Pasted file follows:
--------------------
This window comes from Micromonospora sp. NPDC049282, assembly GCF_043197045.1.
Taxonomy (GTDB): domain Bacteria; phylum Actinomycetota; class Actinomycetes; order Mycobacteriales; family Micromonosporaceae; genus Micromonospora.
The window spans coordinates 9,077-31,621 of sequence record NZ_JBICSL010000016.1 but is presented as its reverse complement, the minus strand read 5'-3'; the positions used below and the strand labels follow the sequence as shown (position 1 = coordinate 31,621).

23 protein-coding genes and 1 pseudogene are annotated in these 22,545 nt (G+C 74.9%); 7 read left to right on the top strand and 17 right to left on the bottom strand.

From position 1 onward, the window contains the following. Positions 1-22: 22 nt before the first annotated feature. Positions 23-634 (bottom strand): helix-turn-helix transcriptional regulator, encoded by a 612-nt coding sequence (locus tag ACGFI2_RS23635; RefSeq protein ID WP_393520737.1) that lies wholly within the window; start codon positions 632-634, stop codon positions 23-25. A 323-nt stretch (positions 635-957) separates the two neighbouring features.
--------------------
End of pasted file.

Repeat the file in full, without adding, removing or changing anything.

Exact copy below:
This window comes from Micromonospora sp. NPDC049282, assembly GCF_043197045.1.
Taxonomy (GTDB): domain Bacteria; phylum Actinomycetota; class Actinomycetes; order Mycobacteriales; family Micromonosporaceae; genus Micromonospora.
The window spans coordinates 9,077-31,621 of sequence record NZ_JBICSL010000016.1 but is presented as its reverse complement, the minus strand read 5'-3'; the positions used below and the strand labels follow the sequence as shown (position 1 = coordinate 31,621).

23 protein-coding genes and 1 pseudogene are annotated in these 22,545 nt (G+C 74.9%); 7 read left to right on the top strand and 17 right to left on the bottom strand.

From position 1 onward, the window contains the following. Positions 1-22: 22 nt before the first annotated feature. Positions 23-634 (bottom strand): helix-turn-helix transcriptional regulator, encoded by a 612-nt coding sequence (locus tag ACGFI2_RS23635; RefSeq protein ID WP_393520737.1) that lies wholly within the window; start codon positions 632-634, stop codon positions 23-25. A 323-nt stretch (positions 635-957) separates the two neighbouring features.